The Path to Paradise: Judith Schaechter’s Stained-Glass Art

Section 1 - Path to ParadiseI.
The Path to Paradise: Judith Schaechter’s Stained-Glass Art

With deep respect for history, a provocative rebelliousness, and a feminist sensibility, Judith Schaechter has aptly been called a “post-punk stained-glass sorceress.” Her stained-glass panels are mouth-watering seductions, alternative visions of beauty, and radical statements of female experience.

From her start in the 1980s, Schaechter has single-handedly stretched the medium of stained glass into an incisive art form for the twenty-first century. Her singular style and personal iconography have developed over three decades, resulting in a body of more than 225 stained-glass panels. Her influences include Northern Renaissance painters, MAD magazine, Greek mythology, and neuroscience. Schaechter’s working process is equally diverse, incorporating online image sourcing, doodling, Photoshop, and her masterful manipulation of the glass medium.

On the path to paradise, difficult, ugly moments can illuminate truth, and if we are lucky, lead the way to enlightenment. Schaechter’s dark, mysterious, and psychological narratives in bright, brilliant colors and complex patterns capture the artist’s empathy for the human condition.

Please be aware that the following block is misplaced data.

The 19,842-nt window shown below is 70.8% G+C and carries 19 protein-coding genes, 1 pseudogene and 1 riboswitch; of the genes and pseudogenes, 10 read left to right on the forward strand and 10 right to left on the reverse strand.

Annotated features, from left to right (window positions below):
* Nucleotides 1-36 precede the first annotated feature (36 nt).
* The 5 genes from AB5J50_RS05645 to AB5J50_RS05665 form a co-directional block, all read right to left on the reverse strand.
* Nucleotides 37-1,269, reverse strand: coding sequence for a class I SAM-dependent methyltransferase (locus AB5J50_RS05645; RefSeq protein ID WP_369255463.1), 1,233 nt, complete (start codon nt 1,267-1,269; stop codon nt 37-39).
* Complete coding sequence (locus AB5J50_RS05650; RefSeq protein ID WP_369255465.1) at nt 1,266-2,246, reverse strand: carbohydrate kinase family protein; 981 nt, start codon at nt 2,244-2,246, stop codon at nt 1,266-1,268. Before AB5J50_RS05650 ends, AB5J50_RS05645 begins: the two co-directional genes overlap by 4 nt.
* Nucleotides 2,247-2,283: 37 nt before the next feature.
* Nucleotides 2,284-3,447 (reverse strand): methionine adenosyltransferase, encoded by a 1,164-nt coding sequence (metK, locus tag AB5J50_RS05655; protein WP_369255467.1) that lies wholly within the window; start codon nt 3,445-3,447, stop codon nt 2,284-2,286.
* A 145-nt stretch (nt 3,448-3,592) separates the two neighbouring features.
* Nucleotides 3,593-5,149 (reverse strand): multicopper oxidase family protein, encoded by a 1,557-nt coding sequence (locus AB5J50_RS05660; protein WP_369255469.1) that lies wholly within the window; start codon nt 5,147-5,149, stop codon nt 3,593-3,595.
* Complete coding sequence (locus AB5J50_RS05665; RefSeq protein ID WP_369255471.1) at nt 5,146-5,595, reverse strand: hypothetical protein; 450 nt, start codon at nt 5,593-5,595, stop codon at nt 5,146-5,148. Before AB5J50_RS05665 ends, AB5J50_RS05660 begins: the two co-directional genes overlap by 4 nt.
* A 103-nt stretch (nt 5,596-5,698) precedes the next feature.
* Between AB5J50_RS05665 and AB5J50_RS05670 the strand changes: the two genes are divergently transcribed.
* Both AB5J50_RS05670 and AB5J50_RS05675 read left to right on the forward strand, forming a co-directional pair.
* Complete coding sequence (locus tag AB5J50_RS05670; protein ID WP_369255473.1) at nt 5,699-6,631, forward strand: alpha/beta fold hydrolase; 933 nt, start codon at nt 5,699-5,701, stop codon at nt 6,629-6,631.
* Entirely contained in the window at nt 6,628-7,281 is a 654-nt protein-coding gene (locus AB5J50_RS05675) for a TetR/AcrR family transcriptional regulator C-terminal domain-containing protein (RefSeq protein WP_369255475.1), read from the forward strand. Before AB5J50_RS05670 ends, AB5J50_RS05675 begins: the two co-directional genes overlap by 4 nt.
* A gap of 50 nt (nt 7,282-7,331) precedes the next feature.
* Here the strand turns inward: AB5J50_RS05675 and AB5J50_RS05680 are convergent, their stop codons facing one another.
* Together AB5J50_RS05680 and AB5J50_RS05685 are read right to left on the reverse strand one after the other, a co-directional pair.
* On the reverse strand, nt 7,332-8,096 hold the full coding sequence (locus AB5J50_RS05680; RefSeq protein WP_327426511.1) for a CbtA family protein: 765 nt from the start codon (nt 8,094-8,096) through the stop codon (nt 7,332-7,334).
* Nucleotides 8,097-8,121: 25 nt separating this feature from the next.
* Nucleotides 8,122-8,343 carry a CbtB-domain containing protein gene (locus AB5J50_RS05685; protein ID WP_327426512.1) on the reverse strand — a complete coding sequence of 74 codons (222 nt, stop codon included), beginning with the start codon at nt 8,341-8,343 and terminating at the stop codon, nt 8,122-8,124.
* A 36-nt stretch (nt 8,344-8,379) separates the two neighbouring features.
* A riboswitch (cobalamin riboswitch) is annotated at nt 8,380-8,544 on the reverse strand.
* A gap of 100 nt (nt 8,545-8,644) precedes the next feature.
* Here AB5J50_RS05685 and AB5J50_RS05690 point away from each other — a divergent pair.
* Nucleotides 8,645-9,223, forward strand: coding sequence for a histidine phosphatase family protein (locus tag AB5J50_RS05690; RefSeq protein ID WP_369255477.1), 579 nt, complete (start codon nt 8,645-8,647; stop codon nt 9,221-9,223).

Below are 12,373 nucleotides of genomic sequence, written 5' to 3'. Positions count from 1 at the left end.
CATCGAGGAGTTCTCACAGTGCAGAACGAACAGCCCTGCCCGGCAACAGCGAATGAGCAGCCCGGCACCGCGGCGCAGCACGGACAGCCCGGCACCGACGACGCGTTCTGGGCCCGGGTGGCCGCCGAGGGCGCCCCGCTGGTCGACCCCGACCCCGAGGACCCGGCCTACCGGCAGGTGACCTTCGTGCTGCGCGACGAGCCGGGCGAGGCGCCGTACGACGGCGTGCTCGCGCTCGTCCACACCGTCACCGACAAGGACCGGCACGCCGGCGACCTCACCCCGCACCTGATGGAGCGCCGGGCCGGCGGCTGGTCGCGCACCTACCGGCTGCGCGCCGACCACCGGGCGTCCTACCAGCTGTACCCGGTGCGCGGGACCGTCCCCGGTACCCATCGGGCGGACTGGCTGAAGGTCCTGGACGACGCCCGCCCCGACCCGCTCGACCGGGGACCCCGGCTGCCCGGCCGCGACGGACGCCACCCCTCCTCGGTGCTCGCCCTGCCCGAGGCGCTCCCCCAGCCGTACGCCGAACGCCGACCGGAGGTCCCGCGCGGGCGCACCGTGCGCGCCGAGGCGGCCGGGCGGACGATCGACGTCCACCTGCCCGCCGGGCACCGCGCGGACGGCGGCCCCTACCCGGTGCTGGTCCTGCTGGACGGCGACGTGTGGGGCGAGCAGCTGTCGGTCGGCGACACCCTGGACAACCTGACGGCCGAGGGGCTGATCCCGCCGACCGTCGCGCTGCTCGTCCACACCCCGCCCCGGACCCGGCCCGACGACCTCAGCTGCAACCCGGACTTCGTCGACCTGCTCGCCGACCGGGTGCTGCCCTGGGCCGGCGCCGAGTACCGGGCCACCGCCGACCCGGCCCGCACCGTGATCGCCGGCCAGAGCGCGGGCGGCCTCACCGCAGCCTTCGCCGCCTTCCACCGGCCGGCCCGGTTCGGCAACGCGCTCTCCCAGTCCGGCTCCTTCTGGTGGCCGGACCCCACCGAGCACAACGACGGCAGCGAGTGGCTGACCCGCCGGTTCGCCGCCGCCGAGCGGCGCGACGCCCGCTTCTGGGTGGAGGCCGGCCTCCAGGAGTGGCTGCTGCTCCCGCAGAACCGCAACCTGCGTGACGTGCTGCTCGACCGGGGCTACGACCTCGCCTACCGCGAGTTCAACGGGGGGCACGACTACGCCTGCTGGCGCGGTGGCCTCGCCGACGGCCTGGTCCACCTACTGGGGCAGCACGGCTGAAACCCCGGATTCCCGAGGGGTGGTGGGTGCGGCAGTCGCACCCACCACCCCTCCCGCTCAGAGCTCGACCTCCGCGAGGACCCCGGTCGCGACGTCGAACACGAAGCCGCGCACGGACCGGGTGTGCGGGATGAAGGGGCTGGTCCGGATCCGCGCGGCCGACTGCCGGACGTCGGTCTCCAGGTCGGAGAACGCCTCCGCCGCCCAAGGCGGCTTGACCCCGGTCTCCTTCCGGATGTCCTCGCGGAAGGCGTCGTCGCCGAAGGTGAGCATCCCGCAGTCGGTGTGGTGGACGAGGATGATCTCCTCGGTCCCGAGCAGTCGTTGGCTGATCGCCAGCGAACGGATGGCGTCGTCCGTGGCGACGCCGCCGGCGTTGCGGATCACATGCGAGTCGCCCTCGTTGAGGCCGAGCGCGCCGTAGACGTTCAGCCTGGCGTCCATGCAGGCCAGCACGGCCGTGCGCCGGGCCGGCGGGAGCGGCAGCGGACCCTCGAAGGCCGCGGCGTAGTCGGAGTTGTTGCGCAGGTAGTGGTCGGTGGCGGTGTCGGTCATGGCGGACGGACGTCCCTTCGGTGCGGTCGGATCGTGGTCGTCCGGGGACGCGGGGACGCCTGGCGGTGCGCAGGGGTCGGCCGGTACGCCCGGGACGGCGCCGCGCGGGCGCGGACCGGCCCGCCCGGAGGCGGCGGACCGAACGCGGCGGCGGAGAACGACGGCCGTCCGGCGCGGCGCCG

• The Birth of Eve

The Birth of Eve, 2013
Smithsonian American Art Museum, Gift of the James Renwick Alliance

Despite the title, The Birth of Eve is not a religious image, but it undoubtedly references Eve’s creation myth in the book of Genesis. Schaechter employs Eve as an archetype, or an ancient, recurring image that retains the power to evoke powerful responses from modern viewers. The biblical Eve, whose disobedience formed the basis for humankind’s original sin, is abandoned for Schaechter’s Eve, who heads—guiltless, Adam-less, and full-tilt—toward her own lusciously imagined Garden of Eden.

This woman’s birth, into a field of sumptuous, riotously colored flowers, awaits her. By exploiting the formal elements of color, light, and pattern in the area of the garden—in which the profusion of flowers repeats as a complex pattern horizontally across the panel—Schaechter achieves her goal of creating an image of maximum sensual and aesthetic beauty.

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